A revenge tale set against the backdrop of the civil rights movement and the crime-ridden streets of the U.S. capital.
In the riots following the assassination of Dr. Martin Luther King Jr., Bobby Holmes watches as his father is mercilessly gunned down, not by the overzealous white police force, but by a member of his community—the notorious, sadistic Charlie Ringnose. But as the connection for white sellers to funnel drugs into the black neighborhoods, Ringnose is untouchable in Washington, D.C., and the murder of Bobby’s father will seemingly go unpunished. Fast forward to Bobby as an adult, now a successful doctor but still haunted by the tragedy and more determined than ever to avenge his loss. Ringnose has had D.C.’s criminal element in a stranglehold for years, and the vengeful doctor isn’t the only one who wants him dead. Prue’s debut is overly ambitious—while it broadly addresses the themes of race and power in America, it ultimately falls short of identifying the connection implied between the two. Though enemies, Bobby and Ringnose are largely motivated by the same deep-seated rage, a resentment cultivated from years of struggling under racial inequality, but Bobby’s quest for revenge is never adequately tied to that anger specifically, while Ringnose’s lust for power seems born of simple greed. The novel’s prose is unique, deploying a semipoetic style with noir influences that alternates between candid and lyrical without being jarring, save for the disappointing moments when it falls back on hokey, action-movie tropes such as sensationalized gang wars or a hired-nursemaid assassin. The novel’s first half is the most notable and impressive, where the frank depictions of civil unrest in the 1960s—coupled with the younger Bobby’s wide-eyed wonder—capture a time in America when things seemed their bleakest, but people still dreamed of something better.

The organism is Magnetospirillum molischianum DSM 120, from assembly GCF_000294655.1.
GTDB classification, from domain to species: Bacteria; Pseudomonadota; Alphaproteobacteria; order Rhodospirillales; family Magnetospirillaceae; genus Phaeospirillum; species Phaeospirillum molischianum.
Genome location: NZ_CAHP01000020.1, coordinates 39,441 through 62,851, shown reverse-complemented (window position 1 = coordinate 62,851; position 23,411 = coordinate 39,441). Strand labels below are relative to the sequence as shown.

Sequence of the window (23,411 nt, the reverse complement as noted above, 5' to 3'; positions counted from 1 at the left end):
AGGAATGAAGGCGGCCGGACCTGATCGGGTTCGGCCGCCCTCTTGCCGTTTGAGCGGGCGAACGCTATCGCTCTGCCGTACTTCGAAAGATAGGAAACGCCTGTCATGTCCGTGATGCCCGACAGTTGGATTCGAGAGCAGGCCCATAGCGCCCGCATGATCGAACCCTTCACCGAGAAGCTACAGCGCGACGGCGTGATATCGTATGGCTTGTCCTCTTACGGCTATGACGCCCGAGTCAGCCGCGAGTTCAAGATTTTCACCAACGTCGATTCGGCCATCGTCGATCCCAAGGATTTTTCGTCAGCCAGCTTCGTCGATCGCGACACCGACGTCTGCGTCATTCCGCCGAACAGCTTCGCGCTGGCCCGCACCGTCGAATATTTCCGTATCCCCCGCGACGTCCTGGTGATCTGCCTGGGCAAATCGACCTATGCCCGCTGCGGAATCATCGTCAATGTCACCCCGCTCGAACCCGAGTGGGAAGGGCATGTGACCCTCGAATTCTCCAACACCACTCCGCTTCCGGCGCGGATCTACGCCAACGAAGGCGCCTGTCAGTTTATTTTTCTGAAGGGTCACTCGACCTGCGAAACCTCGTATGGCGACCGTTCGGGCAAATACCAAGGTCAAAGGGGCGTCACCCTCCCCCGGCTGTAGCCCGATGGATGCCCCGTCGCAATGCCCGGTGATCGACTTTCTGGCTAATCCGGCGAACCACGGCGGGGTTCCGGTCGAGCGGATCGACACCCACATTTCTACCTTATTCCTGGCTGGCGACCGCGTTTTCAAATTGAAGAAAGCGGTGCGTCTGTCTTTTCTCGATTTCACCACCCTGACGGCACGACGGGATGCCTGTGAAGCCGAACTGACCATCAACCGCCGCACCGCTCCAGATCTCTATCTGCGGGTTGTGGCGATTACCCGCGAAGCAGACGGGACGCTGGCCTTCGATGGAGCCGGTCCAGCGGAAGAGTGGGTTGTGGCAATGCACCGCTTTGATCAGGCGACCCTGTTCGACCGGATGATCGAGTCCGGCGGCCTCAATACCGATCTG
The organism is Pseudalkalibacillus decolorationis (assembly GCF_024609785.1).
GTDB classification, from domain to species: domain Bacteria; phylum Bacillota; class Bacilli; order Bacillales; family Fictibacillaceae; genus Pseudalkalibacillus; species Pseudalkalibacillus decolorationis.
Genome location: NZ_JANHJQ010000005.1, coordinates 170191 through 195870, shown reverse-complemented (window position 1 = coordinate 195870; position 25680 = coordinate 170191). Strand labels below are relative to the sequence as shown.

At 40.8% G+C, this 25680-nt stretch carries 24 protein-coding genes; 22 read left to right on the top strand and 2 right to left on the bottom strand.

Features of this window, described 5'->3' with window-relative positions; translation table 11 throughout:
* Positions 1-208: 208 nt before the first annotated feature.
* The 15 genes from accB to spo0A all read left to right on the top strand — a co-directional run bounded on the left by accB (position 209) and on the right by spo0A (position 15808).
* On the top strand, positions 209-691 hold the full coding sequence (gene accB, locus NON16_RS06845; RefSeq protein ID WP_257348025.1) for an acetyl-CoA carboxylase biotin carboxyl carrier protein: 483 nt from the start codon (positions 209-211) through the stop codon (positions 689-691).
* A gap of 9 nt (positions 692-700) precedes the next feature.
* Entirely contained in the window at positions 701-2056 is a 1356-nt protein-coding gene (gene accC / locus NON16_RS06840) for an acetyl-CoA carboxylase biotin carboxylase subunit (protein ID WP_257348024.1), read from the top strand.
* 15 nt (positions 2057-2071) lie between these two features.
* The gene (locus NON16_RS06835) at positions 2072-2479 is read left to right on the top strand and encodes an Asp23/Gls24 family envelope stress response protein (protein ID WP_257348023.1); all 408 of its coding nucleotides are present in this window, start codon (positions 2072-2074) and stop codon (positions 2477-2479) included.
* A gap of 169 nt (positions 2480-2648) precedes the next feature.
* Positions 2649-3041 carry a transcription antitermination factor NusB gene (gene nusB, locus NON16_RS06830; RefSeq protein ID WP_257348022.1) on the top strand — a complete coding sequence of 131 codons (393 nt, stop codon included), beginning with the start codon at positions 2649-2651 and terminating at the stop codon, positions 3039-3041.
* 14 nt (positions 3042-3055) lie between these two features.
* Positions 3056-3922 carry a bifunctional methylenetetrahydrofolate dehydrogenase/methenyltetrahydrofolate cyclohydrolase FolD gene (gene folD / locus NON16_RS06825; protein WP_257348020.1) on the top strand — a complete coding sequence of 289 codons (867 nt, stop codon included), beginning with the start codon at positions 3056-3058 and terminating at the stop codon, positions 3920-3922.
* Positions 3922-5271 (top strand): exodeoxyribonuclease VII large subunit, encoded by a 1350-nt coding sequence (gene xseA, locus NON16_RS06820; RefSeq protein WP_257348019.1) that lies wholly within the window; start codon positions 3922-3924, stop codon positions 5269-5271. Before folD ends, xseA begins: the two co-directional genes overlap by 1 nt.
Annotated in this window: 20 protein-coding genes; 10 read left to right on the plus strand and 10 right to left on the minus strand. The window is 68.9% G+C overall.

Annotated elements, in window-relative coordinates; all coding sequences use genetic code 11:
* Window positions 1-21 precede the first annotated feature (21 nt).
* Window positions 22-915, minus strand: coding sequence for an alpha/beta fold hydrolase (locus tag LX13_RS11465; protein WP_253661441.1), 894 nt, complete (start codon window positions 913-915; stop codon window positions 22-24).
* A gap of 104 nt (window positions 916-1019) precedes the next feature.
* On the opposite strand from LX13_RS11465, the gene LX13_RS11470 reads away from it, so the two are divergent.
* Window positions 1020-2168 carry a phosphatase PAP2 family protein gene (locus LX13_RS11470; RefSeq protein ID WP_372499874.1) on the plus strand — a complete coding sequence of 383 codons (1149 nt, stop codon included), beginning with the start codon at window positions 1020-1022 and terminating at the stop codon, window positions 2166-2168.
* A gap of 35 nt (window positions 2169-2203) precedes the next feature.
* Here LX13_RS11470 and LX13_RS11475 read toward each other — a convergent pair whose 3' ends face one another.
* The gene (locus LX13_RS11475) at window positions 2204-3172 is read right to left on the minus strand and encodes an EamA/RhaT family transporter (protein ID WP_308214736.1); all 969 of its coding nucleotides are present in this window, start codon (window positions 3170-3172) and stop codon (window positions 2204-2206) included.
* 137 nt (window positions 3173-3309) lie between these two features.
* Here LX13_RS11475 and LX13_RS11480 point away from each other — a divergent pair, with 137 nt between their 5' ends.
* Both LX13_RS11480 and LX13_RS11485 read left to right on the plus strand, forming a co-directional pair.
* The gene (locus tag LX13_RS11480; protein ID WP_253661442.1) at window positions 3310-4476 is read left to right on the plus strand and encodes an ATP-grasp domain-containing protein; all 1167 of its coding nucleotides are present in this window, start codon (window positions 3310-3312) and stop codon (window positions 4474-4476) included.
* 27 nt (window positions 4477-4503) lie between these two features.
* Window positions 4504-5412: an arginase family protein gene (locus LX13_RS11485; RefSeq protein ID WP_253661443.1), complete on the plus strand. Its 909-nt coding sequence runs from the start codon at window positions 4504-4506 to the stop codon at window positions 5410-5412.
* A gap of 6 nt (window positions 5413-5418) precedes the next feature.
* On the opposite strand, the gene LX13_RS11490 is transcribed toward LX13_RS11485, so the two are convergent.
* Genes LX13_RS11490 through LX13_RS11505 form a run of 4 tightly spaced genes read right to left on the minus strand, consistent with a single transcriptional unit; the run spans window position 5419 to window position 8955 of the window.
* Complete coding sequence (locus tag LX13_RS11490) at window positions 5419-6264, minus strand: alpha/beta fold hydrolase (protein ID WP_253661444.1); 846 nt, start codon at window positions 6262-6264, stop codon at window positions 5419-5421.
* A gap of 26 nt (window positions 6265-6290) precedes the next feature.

Opens strong, but loses its way and becomes a cookie-cutter revenge story.